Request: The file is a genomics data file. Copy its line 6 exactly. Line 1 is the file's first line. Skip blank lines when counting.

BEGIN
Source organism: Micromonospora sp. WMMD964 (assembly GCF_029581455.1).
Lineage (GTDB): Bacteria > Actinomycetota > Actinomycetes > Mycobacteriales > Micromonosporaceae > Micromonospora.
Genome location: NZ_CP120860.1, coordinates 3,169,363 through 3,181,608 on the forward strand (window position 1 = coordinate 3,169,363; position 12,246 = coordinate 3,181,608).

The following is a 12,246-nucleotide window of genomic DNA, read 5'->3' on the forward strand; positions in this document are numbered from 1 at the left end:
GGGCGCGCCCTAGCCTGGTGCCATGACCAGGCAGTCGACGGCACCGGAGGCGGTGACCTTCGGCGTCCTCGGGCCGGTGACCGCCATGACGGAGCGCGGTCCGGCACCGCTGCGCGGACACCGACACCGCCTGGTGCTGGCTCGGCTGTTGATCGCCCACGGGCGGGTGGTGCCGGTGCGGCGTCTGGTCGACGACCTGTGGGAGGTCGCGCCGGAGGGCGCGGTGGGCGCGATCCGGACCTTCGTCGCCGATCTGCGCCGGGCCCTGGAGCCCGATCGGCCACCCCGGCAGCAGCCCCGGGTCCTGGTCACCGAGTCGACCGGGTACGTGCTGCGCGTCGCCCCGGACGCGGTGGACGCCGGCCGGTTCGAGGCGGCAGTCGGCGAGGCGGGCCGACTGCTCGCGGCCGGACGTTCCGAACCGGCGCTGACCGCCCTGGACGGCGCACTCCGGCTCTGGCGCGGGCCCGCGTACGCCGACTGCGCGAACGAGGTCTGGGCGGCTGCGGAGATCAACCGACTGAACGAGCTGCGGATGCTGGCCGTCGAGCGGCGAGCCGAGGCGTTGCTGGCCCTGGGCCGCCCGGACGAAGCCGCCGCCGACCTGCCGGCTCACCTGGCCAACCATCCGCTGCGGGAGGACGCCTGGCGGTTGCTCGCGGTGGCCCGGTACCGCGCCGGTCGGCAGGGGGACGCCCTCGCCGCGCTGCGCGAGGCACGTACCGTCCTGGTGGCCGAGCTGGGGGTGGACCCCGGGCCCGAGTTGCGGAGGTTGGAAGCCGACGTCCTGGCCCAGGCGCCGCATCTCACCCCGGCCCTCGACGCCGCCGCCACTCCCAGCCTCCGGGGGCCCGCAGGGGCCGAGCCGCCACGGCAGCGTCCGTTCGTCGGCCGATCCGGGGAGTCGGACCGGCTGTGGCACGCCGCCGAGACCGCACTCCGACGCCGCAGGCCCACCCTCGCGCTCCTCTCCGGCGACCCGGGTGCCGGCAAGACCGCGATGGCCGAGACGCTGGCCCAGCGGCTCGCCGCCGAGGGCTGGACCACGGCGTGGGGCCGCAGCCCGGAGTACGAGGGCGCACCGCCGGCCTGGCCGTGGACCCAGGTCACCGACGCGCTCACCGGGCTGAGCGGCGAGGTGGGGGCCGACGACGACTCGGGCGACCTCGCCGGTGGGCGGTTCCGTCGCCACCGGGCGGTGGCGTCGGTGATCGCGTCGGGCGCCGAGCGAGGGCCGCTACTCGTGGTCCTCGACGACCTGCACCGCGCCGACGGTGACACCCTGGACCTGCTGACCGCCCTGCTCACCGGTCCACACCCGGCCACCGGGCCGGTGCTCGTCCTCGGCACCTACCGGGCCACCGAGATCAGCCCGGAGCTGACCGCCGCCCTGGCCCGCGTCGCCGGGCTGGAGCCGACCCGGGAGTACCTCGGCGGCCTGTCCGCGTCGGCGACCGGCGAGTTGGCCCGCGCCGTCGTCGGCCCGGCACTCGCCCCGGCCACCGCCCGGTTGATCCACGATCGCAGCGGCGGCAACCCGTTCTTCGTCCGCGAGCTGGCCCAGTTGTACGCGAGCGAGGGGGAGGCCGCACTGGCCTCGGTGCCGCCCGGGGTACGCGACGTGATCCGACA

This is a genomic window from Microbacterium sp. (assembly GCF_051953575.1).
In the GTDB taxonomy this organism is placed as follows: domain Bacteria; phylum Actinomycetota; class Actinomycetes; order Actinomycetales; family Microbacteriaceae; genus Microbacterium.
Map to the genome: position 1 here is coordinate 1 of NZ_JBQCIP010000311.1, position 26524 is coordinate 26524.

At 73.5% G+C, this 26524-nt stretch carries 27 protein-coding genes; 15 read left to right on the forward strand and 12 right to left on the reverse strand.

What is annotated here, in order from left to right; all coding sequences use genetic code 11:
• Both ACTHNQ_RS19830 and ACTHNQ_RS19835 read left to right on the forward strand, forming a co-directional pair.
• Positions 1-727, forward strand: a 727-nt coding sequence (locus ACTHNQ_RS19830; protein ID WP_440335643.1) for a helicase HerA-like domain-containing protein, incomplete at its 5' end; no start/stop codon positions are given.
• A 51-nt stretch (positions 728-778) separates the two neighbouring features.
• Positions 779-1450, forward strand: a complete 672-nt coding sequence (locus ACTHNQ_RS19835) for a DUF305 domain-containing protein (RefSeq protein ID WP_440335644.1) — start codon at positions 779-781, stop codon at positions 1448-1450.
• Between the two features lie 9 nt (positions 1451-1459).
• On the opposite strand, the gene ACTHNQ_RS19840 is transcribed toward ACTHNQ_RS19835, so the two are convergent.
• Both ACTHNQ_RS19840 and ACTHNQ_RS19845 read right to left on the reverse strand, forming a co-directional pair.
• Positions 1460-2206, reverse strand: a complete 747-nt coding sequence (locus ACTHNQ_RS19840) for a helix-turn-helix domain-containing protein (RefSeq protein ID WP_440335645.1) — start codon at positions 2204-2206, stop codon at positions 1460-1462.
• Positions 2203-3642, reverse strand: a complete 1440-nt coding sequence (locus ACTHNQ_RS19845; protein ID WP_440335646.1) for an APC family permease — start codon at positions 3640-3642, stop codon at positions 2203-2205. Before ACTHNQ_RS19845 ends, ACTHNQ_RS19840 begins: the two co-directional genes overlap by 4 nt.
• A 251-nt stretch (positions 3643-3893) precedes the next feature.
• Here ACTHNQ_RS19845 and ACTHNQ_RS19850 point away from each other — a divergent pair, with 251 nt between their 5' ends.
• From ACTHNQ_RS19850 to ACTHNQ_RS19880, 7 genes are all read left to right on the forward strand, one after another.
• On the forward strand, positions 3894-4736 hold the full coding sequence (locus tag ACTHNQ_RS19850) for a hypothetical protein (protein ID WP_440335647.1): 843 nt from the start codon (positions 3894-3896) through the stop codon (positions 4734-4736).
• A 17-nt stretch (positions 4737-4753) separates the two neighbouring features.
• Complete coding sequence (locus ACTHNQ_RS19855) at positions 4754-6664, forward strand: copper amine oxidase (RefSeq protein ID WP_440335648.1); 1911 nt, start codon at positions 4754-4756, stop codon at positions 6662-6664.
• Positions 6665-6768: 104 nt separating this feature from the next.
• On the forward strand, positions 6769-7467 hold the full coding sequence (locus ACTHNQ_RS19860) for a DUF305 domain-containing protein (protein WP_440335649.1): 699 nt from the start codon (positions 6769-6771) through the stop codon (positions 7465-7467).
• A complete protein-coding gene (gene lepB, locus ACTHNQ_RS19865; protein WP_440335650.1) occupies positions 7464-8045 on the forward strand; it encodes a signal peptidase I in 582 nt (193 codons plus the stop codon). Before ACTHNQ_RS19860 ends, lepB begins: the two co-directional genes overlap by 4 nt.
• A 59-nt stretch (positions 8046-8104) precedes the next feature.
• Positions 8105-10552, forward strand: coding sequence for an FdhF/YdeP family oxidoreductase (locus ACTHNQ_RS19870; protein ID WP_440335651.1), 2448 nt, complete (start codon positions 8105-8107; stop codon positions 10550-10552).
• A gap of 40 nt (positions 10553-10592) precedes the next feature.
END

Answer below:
This is a genomic window from Microbacterium sp. (assembly GCF_051953575.1).